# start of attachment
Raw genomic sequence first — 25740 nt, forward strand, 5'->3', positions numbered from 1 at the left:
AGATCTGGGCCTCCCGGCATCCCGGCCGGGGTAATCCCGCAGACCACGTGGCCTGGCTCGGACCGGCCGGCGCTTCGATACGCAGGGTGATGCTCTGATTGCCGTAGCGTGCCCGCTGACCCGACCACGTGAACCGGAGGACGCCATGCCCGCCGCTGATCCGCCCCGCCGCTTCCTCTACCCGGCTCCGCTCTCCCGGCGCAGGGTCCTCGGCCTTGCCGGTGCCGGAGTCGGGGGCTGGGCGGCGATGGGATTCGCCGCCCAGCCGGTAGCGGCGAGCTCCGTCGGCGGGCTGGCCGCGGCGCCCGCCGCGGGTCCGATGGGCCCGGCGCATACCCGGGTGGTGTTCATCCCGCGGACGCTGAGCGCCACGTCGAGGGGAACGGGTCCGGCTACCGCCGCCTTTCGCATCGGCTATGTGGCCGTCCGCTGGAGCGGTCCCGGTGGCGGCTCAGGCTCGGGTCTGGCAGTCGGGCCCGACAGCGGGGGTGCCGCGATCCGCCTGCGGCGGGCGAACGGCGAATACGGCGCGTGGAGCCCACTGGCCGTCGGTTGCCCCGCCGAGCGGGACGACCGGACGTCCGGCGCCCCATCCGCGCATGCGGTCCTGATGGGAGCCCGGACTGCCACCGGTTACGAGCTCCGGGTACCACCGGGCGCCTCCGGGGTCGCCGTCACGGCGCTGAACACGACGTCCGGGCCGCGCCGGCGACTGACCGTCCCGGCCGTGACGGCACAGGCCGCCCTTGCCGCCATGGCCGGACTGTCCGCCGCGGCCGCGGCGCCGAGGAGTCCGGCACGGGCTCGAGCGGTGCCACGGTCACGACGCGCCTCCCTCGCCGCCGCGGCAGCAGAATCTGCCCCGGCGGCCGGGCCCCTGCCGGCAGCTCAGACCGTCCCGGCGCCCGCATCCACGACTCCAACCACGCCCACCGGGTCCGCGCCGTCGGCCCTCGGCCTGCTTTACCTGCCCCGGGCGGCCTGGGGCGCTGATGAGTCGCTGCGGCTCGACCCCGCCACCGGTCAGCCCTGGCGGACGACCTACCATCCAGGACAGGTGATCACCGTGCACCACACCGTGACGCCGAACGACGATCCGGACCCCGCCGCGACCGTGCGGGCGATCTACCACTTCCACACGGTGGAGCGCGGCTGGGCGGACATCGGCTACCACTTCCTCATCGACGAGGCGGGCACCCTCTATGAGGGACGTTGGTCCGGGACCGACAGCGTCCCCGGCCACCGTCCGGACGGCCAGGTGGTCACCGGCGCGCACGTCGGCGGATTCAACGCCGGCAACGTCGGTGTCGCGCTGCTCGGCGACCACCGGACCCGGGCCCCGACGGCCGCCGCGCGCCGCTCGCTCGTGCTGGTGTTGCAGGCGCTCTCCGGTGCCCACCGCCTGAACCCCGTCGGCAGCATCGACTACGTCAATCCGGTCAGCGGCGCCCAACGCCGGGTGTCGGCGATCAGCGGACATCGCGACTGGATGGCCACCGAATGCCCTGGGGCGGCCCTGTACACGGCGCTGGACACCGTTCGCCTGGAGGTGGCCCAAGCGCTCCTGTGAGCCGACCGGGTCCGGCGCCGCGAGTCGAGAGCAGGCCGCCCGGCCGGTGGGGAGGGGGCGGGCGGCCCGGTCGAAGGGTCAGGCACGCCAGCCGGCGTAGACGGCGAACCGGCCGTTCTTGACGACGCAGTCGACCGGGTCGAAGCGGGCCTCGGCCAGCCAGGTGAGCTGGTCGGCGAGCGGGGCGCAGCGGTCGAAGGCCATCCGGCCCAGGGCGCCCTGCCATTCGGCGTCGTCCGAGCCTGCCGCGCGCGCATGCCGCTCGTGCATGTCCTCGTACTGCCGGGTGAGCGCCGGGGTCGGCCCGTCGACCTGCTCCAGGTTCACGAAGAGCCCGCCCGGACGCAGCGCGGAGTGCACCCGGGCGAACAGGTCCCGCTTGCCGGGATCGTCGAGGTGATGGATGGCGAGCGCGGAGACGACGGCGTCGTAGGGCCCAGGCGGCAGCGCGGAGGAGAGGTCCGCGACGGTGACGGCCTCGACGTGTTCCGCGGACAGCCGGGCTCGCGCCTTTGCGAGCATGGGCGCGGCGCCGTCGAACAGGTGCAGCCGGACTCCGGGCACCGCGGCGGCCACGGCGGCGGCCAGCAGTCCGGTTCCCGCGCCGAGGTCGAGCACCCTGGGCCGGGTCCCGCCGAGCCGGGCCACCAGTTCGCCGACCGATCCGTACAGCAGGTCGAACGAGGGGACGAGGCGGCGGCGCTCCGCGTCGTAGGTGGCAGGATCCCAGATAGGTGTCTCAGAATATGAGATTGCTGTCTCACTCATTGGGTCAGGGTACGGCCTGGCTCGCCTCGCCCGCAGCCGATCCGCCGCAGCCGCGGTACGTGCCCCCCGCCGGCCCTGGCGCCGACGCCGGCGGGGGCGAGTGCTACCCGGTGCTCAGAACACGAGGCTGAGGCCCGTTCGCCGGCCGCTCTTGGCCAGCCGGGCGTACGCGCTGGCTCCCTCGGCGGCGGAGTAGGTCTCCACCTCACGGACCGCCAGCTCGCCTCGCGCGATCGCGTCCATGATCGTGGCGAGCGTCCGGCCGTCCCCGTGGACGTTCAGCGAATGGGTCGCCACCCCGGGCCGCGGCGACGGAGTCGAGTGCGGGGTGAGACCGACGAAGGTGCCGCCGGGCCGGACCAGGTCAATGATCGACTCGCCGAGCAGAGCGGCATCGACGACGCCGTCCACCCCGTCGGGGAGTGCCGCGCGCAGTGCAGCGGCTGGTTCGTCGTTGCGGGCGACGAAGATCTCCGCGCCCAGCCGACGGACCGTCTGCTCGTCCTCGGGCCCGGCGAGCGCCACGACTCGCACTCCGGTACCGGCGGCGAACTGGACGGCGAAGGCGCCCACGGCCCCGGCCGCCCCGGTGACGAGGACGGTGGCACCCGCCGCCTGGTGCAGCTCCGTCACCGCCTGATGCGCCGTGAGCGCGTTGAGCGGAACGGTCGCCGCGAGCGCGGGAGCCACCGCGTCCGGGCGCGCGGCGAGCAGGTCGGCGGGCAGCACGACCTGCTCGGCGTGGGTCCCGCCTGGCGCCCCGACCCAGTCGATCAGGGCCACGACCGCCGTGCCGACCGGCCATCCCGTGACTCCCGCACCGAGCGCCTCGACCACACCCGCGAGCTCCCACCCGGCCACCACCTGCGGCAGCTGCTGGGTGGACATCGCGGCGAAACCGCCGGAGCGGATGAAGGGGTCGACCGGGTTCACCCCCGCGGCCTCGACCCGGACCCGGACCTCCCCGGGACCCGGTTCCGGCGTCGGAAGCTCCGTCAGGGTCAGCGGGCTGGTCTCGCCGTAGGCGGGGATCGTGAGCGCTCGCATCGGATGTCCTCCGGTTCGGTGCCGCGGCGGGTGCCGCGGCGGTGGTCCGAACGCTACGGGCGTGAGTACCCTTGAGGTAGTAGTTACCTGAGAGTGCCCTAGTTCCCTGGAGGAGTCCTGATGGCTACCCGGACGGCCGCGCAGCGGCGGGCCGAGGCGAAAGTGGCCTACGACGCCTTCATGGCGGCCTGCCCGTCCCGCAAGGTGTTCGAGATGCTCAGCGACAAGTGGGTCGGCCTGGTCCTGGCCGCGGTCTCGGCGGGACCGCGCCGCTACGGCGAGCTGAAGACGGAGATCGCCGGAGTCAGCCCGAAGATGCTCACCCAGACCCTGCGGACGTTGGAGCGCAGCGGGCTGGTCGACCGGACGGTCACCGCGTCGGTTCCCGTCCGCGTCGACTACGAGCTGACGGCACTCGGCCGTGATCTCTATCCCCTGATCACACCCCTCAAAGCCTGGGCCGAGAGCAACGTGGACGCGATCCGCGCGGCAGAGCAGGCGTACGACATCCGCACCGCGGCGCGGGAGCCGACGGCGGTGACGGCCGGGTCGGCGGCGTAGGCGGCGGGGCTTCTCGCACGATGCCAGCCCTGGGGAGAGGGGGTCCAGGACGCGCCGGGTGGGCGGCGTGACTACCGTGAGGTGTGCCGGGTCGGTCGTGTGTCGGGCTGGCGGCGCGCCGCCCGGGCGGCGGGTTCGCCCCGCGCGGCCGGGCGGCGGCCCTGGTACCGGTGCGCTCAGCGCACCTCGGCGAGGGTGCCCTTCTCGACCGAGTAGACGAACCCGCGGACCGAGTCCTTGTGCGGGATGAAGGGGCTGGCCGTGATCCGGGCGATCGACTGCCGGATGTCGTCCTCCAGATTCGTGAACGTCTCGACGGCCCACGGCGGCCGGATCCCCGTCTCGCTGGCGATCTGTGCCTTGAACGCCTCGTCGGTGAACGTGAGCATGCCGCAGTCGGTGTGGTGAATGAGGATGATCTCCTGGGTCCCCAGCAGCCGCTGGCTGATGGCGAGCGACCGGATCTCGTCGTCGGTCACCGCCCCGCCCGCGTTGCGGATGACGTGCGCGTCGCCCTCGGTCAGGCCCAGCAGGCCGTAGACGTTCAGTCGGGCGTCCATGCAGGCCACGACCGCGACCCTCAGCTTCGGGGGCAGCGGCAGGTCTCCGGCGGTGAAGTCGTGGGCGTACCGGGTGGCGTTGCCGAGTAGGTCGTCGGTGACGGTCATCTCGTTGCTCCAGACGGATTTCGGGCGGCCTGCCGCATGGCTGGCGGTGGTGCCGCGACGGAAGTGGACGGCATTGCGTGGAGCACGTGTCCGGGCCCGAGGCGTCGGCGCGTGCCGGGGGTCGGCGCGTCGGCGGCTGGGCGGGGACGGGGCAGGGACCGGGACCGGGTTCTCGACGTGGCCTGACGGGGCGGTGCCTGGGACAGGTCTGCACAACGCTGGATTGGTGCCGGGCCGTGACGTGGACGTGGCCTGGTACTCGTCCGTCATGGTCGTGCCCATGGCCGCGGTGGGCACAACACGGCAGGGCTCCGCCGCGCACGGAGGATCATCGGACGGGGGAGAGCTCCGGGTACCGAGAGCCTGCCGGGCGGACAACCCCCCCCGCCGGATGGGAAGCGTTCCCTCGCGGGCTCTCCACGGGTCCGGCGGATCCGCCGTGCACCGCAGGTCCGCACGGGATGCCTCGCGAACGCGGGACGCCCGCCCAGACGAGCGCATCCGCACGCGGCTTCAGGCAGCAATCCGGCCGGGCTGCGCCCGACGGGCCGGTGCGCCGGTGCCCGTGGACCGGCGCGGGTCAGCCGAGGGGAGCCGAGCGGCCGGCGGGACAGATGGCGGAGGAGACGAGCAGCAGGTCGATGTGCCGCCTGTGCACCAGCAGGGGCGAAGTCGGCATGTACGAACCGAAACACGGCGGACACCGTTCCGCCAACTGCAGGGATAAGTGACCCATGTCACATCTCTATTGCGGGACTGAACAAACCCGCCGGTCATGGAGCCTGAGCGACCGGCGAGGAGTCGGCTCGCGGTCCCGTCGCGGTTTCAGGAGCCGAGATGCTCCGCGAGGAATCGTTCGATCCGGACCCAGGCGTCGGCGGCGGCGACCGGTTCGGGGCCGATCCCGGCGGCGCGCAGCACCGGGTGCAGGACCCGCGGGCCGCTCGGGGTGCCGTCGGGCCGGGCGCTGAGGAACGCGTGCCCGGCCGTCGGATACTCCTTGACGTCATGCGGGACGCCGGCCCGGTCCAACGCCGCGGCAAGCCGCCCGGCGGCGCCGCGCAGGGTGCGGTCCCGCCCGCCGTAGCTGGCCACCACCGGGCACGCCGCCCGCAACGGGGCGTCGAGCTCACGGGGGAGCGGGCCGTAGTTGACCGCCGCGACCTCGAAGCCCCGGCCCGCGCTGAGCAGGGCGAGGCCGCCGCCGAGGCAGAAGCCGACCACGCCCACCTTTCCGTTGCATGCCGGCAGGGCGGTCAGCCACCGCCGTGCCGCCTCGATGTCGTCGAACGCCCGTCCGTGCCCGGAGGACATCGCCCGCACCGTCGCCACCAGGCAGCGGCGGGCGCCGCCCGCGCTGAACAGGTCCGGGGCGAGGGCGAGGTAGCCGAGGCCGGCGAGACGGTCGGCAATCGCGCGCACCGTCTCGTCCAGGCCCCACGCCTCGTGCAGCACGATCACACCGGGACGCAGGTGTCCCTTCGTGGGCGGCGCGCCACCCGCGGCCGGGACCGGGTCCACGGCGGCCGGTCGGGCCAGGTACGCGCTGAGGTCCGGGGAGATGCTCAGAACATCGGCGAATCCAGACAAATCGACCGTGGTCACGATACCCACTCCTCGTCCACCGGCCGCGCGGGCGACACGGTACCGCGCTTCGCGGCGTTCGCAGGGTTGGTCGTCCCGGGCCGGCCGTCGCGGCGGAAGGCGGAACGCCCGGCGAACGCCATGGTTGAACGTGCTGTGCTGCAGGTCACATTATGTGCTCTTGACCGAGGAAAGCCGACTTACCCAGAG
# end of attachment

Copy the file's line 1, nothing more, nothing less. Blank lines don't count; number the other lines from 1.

Raw genomic sequence first — 25740 nt, forward strand, 5'->3', positions numbered from 1 at the left: